Each week I will highlight some of the most interesting developments in the cybersecurity space to both enlighten and encourage each of us to maintain our personal cyber hygiene.
Please upvote and follow if you find this information useful. As always, please feel free to share.
(1) Hackers Stole A Casino's High-Roller Database Through A Thermometer In The Lobby Fish Tank
Yep, you read that right. The internet of things is being touted as the latest mega trend (well, at least within the investment newsletter sales promo industry), yet it is creating quite the headache for cybersecurity providers.
Darktrace, a cybersecurity firm, has explained how hackers are increasingly targeting IoT devices to gain a foothold within the victim’s larger network. They uncovered a case where hackers were able to establish a connection to a casino’s secure network via a thermostat within a fish tank in the casino’s lobby.
Once inside of the network, they exfiltrated a database with the personal information of the casino’s high-roller clientele by routing the information out through the same thermostat and up to the cloud. It’s just like Ocean’s Eleven, except the main character is likely operating in his pajamas!
(2) Ohio Wesleyan Alumnus Using Physics to Improve Safety of Online Information
Encryption is the name of the game. But how secure are current encryption techniques? And what happens when quantum computing is achieved (e.g. computing abilities reach a point where it becomes feasible for computers to break encryption and obtain private keys with relative ease)?
These are the questions that those at the forefront of the blockchain industry are moving towards understanding, identifying, and solving. It is becoming clear that whomever achieves artificial intelligence and quantum computing (chicken or egg, really) will have the competitive edge, geopolitically, and the ability to wreak havoc on existing supply chains, economic systems, and entire social structure systems.
Should one nation achieve an edge in these quantum computing technologies (China appears to be in the lead, by the way), it will have considerable leverage over those without this technology, as they will be able to break all encryption. Remember how Turing broke the Nazi enigma code, or how we used Navajo code talkers during World War II?
Secure communications are everything in the world of warfare, and beyond war, a functional economic system. This PhD student is going to have research experience that will be in high demand on the open market. Keep an eye on this space.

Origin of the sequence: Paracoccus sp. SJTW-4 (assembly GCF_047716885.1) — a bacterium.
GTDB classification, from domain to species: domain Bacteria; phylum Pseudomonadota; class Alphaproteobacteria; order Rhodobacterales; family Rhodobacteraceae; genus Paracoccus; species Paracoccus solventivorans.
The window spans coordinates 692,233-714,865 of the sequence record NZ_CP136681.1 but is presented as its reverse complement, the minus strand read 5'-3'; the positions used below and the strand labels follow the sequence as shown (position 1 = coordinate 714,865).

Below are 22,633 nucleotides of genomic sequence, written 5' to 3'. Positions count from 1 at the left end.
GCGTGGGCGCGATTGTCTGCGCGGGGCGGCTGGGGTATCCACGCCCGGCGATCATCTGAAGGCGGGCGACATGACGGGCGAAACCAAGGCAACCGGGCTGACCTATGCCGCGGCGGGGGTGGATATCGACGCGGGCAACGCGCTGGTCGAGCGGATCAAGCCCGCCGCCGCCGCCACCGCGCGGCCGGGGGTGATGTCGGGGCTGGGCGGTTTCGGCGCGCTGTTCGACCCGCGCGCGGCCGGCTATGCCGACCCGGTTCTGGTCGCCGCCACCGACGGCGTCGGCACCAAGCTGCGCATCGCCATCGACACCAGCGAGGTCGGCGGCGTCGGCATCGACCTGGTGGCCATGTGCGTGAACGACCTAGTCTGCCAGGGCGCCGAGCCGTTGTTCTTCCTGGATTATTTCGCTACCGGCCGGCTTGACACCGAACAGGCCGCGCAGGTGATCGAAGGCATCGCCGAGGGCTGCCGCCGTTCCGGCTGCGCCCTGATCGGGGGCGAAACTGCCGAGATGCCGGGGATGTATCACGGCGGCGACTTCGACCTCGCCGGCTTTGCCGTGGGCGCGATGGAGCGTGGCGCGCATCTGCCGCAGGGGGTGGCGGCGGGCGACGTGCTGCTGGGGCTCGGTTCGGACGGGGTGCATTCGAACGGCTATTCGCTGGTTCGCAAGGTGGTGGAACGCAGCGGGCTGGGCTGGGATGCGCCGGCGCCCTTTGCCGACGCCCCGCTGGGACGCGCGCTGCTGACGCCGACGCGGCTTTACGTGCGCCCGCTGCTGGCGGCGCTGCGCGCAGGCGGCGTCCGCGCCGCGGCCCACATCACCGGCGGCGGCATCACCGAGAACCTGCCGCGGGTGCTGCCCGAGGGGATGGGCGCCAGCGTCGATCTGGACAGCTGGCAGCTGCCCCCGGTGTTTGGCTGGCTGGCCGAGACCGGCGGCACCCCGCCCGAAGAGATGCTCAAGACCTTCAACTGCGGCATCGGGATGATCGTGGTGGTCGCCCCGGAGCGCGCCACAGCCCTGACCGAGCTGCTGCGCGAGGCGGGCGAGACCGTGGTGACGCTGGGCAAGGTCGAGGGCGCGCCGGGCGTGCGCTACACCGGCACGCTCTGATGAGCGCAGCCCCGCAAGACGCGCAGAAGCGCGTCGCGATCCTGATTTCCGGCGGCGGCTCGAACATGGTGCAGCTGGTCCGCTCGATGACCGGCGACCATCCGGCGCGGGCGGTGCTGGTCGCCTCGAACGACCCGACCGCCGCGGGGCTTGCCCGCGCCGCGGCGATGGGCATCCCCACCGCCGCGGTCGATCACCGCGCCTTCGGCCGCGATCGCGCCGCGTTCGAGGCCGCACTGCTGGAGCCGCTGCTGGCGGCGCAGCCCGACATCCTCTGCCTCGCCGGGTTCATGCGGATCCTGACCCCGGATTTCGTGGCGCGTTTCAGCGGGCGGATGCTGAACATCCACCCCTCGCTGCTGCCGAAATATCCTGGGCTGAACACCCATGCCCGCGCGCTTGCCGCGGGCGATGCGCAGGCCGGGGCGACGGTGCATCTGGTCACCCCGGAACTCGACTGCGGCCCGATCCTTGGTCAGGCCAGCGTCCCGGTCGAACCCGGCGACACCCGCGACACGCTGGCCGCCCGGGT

(3) Russian Hackers Are Compromising Network Devices Worldwide
Nearly everyone seems to be cracking jokes about how “the Russians hacked it.” While it is comical, the truth is that the Russians seem to be getting their cyber resources into as many avenues as possible, seemingly in preparation. But for what?
I do not want to insinuate war (and all its terror) is coming, but I have long suspected that the next Black Swan event will be one that originates in the cyber world. What it is and its ramifications remain to be seen, however what you can do today is make sure that you do not have all your liquid assets within the financial system. Meaning, own some physical assets that are not under custody of your bank, your government, or anyone besides yourself.
Make sure you have a rainy-day fund that you can draw upon should the worst happen. While I remain optimistic and find this event unlikely, what is the point of all of this reading and learning if you are not prepared to deal with the cards that you may be dealt. After all, weirder things have happened.
(4) Pentagon Bans Chinese Devices From US Military Bases
It is evident that the US Government is against Chinese telecoms and Chinese tech, in general, gaining influence over the American market. What fascinates me with this narrative of US banning Chinese goods is the fact that the China-US trade relationship is the primary trade partnerships in terms of global GDP.
If the two largest economies are losing faith in each other’s services, products, and intentions, then what does that mean for the global economy moving forward? Long protectionism, unfortunately, seems the rational position.
“If the hard-working American people are going to be hacked and data-mined, it will be by an American tech company, dammit!” – Washington Lifer
(5) Massive Cyber Attack Targets Mid-Atlantic Nation 'Berylia'
This article piqued my interest. Just like how NATO recently held the largest war games (practice) in Eastern Europe since the Cold War, they are now actively holding war games in cyber.
All this to the misfortune of the tiny, albeit non-existent, nation of Berylia whom will play victim to the largest cyber war simulation ever seen. The simulation will include attacks on civilian and military systems, such as, the electrical power grid, 4G communications, military bases, and drone operations.
"A good plan executed today is better than a perfect plan executed at some indefinite point in the future." – George Patton Jr.